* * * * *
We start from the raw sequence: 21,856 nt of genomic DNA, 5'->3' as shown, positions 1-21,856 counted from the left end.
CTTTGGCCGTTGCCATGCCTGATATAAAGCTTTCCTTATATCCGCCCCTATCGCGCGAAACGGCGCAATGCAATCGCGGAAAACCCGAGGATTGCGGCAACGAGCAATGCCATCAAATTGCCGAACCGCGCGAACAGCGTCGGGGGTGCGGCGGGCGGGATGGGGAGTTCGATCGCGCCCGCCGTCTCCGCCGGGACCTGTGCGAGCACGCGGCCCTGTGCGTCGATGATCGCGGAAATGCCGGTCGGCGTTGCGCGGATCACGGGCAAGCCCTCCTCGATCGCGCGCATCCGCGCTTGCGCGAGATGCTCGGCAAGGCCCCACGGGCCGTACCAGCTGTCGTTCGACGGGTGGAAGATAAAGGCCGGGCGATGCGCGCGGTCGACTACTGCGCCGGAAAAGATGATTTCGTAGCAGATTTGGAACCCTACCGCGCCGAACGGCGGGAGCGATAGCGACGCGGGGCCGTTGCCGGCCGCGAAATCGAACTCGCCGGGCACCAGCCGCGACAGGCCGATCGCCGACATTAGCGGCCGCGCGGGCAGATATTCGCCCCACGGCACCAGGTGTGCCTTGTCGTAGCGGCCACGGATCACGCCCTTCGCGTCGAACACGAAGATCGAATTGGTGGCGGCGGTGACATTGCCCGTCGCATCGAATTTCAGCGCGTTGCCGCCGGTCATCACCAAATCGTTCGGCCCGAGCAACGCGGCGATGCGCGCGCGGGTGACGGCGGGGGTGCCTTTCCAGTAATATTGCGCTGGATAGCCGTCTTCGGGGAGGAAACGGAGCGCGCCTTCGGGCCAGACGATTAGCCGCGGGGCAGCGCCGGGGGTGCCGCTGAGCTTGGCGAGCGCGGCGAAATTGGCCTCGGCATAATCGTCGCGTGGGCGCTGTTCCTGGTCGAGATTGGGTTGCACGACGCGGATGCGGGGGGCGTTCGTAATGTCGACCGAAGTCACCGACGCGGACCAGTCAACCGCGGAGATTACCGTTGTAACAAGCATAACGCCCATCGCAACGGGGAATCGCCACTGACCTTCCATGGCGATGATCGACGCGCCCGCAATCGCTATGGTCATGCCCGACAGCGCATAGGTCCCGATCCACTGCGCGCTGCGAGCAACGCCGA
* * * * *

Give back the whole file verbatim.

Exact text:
We start from the raw sequence: 21,856 nt of genomic DNA, 5'->3' as shown, positions 1-21,856 counted from the left end.
CTTTGGCCGTTGCCATGCCTGATATAAAGCTTTCCTTATATCCGCCCCTATCGCGCGAAACGGCGCAATGCAATCGCGGAAAACCCGAGGATTGCGGCAACGAGCAATGCCATCAAATTGCCGAACCGCGCGAACAGCGTCGGGGGTGCGGCGGGCGGGATGGGGAGTTCGATCGCGCCCGCCGTCTCCGCCGGGACCTGTGCGAGCACGCGGCCCTGTGCGTCGATGATCGCGGAAATGCCGGTCGGCGTTGCGCGGATCACGGGCAAGCCCTCCTCGATCGCGCGCATCCGCGCTTGCGCGAGATGCTCGGCAAGGCCCCACGGGCCGTACCAGCTGTCGTTCGACGGGTGGAAGATAAAGGCCGGGCGATGCGCGCGGTCGACTACTGCGCCGGAAAAGATGATTTCGTAGCAGATTTGGAACCCTACCGCGCCGAACGGCGGGAGCGATAGCGACGCGGGGCCGTTGCCGGCCGCGAAATCGAACTCGCCGGGCACCAGCCGCGACAGGCCGATCGCCGACATTAGCGGCCGCGCGGGCAGATATTCGCCCCACGGCACCAGGTGTGCCTTGTCGTAGCGGCCACGGATCACGCCCTTCGCGTCGAACACGAAGATCGAATTGGTGGCGGCGGTGACATTGCCCGTCGCATCGAATTTCAGCGCGTTGCCGCCGGTCATCACCAAATCGTTCGGCCCGAGCAACGCGGCGATGCGCGCGCGGGTGACGGCGGGGGTGCCTTTCCAGTAATATTGCGCTGGATAGCCGTCTTCGGGGAGGAAACGGAGCGCGCCTTCGGGCCAGACGATTAGCCGCGGGGCAGCGCCGGGGGTGCCGCTGAGCTTGGCGAGCGCGGCGAAATTGGCCTCGGCATAATCGTCGCGTGGGCGCTGTTCCTGGTCGAGATTGGGTTGCACGACGCGGATGCGGGGGGCGTTCGTAATGTCGACCGAAGTCACCGACGCGGACCAGTCAACCGCGGAGATTACCGTTGTAACAAGCATAACGCCCATCGCAACGGGGAATCGCCACTGACCTTCCATGGCGATGATCGACGCGCCCGCAATCGCTATGGTCATGCCCGACAGCGCATAGGTCCCGATCCACTGCGCGCTGCGAGCAACGCCGA